Gal Katz


Teaching

Hilma af Klint, Swan (1914-1915)

I started teaching 10 years ago and acquired a wide-range of teaching and tutoring experience in the history of philosophy, political philosophy, ethics, and aesthetics.

Still as a Masters student at Tel Aviv University, I was exceptionally given a unique opportunity to lead four “stand-alone” reading and discussion classes, on Plato’s Gorgias, Descartes’s Meditations, Kant’s Groundwork and Critique of Judgment, Nietzsche’s Birth of Tragedy, and Heidegger’s Origin of the Work of Art. At Columbia, I’ve been a teaching fellow in classes on the philosophy of art, the philosophy of history, ethics, and Hegel’s philosophy.

Approaching philosophy as a humanistic discipline, I’ve developed an interest in designing and teaching general humanities classes. In the last academic year, I taught my own yearlong course within Columbia College’s Core Curriculum. The course, Contemporary Civilization, ranges from Plato’s Republic, through Al-Ghazali and other medieval philosophers, to Foucault and Fanon, exploring accounts of the relationship between the individual and her community. This academic year I teach a similar class at New York University and a class on philosophical conceptions of nature at Pratt Institute, Brooklyn.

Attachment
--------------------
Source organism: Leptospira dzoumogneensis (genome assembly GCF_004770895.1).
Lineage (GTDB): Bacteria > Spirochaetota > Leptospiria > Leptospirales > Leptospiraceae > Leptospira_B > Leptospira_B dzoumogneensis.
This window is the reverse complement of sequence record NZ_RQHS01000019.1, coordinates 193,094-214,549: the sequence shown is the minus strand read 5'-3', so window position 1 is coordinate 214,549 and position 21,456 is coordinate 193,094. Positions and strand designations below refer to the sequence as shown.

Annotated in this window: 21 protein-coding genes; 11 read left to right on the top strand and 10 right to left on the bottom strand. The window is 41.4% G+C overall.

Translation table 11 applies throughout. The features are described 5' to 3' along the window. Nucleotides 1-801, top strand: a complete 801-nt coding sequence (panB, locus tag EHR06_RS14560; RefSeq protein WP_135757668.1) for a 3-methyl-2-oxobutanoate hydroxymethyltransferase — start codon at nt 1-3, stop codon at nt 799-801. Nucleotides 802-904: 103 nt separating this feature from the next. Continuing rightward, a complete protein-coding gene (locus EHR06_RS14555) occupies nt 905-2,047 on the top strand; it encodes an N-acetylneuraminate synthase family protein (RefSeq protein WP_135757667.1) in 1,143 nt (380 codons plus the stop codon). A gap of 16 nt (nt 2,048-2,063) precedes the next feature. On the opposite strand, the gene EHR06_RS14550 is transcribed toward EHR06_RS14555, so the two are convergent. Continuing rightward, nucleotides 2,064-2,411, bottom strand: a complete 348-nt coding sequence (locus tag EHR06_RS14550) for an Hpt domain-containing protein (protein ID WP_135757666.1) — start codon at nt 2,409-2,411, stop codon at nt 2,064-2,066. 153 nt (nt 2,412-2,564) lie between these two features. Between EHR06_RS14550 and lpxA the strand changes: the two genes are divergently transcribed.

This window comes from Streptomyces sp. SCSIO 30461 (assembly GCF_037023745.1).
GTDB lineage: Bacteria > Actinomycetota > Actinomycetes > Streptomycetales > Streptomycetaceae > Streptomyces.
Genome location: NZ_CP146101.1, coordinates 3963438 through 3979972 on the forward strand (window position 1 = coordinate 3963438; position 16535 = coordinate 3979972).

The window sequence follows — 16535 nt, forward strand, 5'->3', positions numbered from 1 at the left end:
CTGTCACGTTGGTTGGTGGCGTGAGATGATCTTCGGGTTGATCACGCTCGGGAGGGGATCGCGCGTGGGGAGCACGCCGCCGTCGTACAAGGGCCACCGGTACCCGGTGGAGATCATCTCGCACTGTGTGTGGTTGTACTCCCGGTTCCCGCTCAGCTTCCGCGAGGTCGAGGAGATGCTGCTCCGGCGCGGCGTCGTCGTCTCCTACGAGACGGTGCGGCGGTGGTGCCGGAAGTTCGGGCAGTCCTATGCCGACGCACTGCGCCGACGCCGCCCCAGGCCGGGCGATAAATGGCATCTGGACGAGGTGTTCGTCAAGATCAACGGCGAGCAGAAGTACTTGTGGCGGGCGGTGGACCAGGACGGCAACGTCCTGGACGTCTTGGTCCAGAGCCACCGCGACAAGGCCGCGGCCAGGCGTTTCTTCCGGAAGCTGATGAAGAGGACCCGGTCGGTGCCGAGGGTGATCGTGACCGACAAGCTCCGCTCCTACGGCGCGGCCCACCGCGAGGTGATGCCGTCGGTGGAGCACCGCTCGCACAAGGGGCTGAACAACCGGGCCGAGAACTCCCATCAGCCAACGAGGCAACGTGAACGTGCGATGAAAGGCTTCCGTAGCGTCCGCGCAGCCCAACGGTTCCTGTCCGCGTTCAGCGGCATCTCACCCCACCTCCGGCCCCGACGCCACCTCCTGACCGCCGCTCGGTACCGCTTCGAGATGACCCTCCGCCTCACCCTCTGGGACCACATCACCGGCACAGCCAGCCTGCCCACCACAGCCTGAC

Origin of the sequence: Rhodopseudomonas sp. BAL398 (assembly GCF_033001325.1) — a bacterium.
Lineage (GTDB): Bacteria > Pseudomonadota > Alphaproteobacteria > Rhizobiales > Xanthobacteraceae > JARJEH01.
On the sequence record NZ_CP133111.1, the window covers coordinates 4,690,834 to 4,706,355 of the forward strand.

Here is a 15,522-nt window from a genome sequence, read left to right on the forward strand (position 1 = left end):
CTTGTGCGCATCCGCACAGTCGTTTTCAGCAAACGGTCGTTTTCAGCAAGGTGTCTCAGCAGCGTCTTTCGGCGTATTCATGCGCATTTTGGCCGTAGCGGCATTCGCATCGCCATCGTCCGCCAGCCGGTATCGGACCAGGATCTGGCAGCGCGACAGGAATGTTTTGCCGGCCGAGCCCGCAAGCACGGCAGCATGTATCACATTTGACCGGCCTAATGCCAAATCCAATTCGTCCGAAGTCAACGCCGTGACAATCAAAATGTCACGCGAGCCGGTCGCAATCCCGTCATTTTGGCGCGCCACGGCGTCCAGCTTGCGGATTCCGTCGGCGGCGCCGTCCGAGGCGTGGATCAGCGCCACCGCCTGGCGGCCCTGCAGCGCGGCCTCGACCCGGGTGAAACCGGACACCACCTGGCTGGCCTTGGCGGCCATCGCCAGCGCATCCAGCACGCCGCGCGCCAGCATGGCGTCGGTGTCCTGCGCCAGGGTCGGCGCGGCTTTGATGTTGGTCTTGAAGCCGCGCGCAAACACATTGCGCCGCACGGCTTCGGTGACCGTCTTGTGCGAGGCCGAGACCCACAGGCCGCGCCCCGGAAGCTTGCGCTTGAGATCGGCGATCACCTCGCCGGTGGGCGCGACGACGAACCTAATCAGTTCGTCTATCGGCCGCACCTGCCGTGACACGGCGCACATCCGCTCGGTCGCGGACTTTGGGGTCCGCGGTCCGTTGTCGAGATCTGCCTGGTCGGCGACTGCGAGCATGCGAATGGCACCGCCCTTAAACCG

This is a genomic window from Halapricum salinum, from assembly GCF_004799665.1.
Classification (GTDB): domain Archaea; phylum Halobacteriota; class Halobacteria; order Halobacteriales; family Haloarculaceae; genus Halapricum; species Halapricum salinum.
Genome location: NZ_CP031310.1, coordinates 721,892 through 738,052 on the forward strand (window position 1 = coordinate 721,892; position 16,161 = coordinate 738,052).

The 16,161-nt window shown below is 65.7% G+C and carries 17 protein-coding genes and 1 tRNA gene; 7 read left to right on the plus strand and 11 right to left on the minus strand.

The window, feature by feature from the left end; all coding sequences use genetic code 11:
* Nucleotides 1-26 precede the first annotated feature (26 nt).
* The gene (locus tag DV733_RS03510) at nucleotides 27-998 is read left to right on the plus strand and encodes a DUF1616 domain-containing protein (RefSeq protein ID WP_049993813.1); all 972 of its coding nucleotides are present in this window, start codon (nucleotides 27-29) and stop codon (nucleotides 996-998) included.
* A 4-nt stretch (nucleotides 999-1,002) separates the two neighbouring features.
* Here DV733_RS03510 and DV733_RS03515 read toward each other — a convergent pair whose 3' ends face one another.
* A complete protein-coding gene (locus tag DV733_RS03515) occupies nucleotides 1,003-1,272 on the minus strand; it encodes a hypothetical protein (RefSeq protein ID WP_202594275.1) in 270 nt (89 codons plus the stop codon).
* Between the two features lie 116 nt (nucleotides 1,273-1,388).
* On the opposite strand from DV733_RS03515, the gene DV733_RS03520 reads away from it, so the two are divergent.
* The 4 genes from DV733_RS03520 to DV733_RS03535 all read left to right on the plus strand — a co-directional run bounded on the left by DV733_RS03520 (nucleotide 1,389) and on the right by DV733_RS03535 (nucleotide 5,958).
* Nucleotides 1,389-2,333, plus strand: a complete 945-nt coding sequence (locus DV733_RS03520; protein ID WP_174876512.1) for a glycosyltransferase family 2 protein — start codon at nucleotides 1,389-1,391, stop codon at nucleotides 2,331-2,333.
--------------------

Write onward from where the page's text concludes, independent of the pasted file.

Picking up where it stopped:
For a statement of my pedagogical credo, click here.

For recent teaching evaluations—here.